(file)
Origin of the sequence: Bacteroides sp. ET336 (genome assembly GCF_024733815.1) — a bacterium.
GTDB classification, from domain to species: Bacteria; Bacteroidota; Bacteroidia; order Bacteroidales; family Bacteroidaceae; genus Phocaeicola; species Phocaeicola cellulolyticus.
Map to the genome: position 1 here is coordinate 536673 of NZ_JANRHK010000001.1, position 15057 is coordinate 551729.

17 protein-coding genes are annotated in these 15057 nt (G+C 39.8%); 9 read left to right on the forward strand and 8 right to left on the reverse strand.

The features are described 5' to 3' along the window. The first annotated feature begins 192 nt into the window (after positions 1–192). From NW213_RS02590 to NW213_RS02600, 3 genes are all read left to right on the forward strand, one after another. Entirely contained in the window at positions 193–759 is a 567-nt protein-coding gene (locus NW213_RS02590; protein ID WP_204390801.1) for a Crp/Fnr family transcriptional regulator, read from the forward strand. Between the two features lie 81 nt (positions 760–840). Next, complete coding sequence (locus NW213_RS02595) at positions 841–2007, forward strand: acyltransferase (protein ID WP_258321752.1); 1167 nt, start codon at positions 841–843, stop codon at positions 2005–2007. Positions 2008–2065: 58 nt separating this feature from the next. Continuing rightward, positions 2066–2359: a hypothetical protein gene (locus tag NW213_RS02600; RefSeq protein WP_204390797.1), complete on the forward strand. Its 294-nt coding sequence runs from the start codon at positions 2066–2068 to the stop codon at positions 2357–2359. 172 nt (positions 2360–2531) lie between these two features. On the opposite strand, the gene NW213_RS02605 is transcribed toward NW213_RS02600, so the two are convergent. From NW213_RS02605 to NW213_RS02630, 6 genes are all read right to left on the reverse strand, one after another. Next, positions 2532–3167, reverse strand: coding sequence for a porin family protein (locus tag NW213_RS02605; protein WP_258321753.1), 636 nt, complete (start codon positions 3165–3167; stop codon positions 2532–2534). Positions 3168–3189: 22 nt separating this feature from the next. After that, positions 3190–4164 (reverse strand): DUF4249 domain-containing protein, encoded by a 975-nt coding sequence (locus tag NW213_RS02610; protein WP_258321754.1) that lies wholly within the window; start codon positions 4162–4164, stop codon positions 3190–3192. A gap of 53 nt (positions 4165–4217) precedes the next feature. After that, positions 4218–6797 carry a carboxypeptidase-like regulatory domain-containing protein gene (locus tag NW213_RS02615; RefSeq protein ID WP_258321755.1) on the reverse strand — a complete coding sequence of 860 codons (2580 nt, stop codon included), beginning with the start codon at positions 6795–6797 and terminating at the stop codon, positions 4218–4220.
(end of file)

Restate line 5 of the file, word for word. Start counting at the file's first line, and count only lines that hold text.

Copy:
The features are described 5' to 3' along the window. The first annotated feature begins 192 nt into the window (after positions 1–192). From NW213_RS02590 to NW213_RS02600, 3 genes are all read left to right on the forward strand, one after another. Entirely contained in the window at positions 193–759 is a 567-nt protein-coding gene (locus NW213_RS02590; protein ID WP_204390801.1) for a Crp/Fnr family transcriptional regulator, read from the forward strand. Between the two features lie 81 nt (positions 760–840). Next, complete coding sequence (locus NW213_RS02595) at positions 841–2007, forward strand: acyltransferase (protein ID WP_258321752.1); 1167 nt, start codon at positions 841–843, stop codon at positions 2005–2007. Positions 2008–2065: 58 nt separating this feature from the next. Continuing rightward, positions 2066–2359: a hypothetical protein gene (locus tag NW213_RS02600; RefSeq protein WP_204390797.1), complete on the forward strand. Its 294-nt coding sequence runs from the start codon at positions 2066–2068 to the stop codon at positions 2357–2359. 172 nt (positions 2360–2531) lie between these two features. On the opposite strand, the gene NW213_RS02605 is transcribed toward NW213_RS02600, so the two are convergent. From NW213_RS02605 to NW213_RS02630, 6 genes are all read right to left on the reverse strand, one after another. Next, positions 2532–3167, reverse strand: coding sequence for a porin family protein (locus tag NW213_RS02605; protein WP_258321753.1), 636 nt, complete (start codon positions 3165–3167; stop codon positions 2532–2534). Positions 3168–3189: 22 nt separating this feature from the next. After that, positions 3190–4164 (reverse strand): DUF4249 domain-containing protein, encoded by a 975-nt coding sequence (locus tag NW213_RS02610; protein WP_258321754.1) that lies wholly within the window; start codon positions 4162–4164, stop codon positions 3190–3192. A gap of 53 nt (positions 4165–4217) precedes the next feature. After that, positions 4218–6797 carry a carboxypeptidase-like regulatory domain-containing protein gene (locus tag NW213_RS02615; RefSeq protein ID WP_258321755.1) on the reverse strand — a complete coding sequence of 860 codons (2580 nt, stop codon included), beginning with the start codon at positions 6795–6797 and terminating at the stop codon, positions 4218–4220.